Waldo co. Previous to its incor-
poration, in 1313, the territory of
Freedom was called “ Beaver Hill.”
It was first settled in 1794. It is a
good township of land, and bound-
ed W. by Albion, and E. by Knox.
It is about 20 miles E. S. E. from
Belfast, and 25 N. E. from Augus-
ta. Freedom, in 1837, with a pop-
ulation of 1,058, produced 6,084
bushels of wheat.
Freedom, N. H,
Strafford co. This town, former-
ly North Effingham, was incorpo-
rated by its present name, Dec. 6,
1832. It is an uneven township,
but has some good farms. It is
bounded in part by the Ossipee lake,
and river, which discharge east-
wardly into the Saco. Distant 60
miles N. N. E. from Concord. Pop-
ulation, in 1833, about 900.
Franklin co. This small town
of only 17,000 acres, most of which
is woodland, with a population
of, 805, produced 6,485 bushels of
wheat in 1837. Freeman is the
source of a small branch of Sandy
river. It lies 62 miles N. W. from
Augusta, and 15 N. from Farming-
Cumberland co. This is a respect-
able town with a pleasant village,
and small harbor at the head of Cas-
co bay, on the road from Portland
to Brunswick, 18 miles N. by E.
from the former, 9 S. W. from the
latter, and 36 S. S. V/. from Augus-
ta. Freeport was taken from North
Yarmouth in 17S9, and was former-
ly called the' Harraseeket Settle-
ment, from the name of the river
that passes through it. This is a
place of some navigation, ship build-
ing, and agricultural enterprize.
Population, 1S37, 2,659.
Bristol co. This town lies on the
E. side of Taunton river, 8 miles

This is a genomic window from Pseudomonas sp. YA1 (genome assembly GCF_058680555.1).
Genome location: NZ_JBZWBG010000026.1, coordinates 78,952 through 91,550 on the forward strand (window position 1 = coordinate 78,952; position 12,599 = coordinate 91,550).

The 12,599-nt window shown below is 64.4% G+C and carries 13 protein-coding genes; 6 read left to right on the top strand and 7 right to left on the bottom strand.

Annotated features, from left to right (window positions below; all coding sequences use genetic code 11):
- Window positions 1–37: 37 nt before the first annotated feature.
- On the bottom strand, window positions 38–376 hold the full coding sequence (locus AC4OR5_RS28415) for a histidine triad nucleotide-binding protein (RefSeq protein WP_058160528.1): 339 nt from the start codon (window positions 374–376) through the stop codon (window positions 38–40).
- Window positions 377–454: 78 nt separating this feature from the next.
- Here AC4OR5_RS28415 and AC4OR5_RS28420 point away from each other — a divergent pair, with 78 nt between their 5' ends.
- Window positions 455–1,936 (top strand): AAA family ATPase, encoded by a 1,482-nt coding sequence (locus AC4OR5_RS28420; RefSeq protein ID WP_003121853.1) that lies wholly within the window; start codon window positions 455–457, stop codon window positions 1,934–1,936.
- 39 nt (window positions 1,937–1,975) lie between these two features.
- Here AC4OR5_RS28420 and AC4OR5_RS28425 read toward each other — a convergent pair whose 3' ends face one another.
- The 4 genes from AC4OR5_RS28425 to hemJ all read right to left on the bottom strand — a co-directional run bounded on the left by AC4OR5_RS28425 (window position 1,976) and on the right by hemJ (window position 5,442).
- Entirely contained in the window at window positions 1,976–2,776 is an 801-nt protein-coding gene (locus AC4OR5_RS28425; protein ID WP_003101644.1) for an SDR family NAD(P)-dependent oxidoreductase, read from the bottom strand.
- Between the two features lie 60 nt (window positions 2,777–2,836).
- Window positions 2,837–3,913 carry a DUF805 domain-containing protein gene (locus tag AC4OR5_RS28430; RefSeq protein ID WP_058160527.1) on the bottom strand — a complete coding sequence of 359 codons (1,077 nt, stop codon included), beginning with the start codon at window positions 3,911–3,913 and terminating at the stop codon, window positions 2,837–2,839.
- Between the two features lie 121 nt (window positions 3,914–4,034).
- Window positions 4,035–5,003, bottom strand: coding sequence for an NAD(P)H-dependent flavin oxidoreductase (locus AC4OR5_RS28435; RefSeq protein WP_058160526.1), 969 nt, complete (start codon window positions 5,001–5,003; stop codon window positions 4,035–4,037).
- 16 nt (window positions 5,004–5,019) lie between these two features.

S. from Taunton, 12 N. by W. from
New Bedford, and 40 S. from Bos-
ton. First settled, 1659. Incor-
porated, 1683. Population, 1837,
1,779. It is watered by a branch
of Taunton river, and has some nav-
igation. The manufactures of Free-
town consist of iron castings, cut-
lery, axes, shovels, spades, hoes,
forks, nails, leather, boots, shoes,
vessels, chairs, and cabinet ware.
Total amount, in one year, $43,820.
The soil is light, and keeps, among
other cattle, about 1,000 shee^.
This river rises in Leicester, Mass.
It passes through Auburn, Oxford,
and Dudley; it then enters the state
of Connecticut and joins the Quin-
ebaugh at Thompson. Some French
protestants settled on this river in
Frenchman’s Bay, Me.
This important bay, in the county
of Hancock, containing a number
of excellent harbors and beautiful
islands, is bounded W. by Baker’s
island, one of the Cranberry islands,
and E. by a peninsula in Goldsbo-
rough, on the W. side of which is
Musquito harbor. The distance
across this bay, from Baker’s island
to Goldsborough point, is 10 miles.
This bay juts in from the Atlantic
ocean about 20 miles, and is envi-
roned by the towns of Eden, Tren-
ton, Hancock, Franklin, Sullivan,
and Goldsborough, and is the recip-
ient of many valuable streams. It
is easy of access, never obstructed
by ice, and is one of the best retreats
. in a storm on the American coast.
Lincoln co. This is an Atlantic
town, containing several islands, at
the head of Muscongus bay. It
was formerly called the Meduncook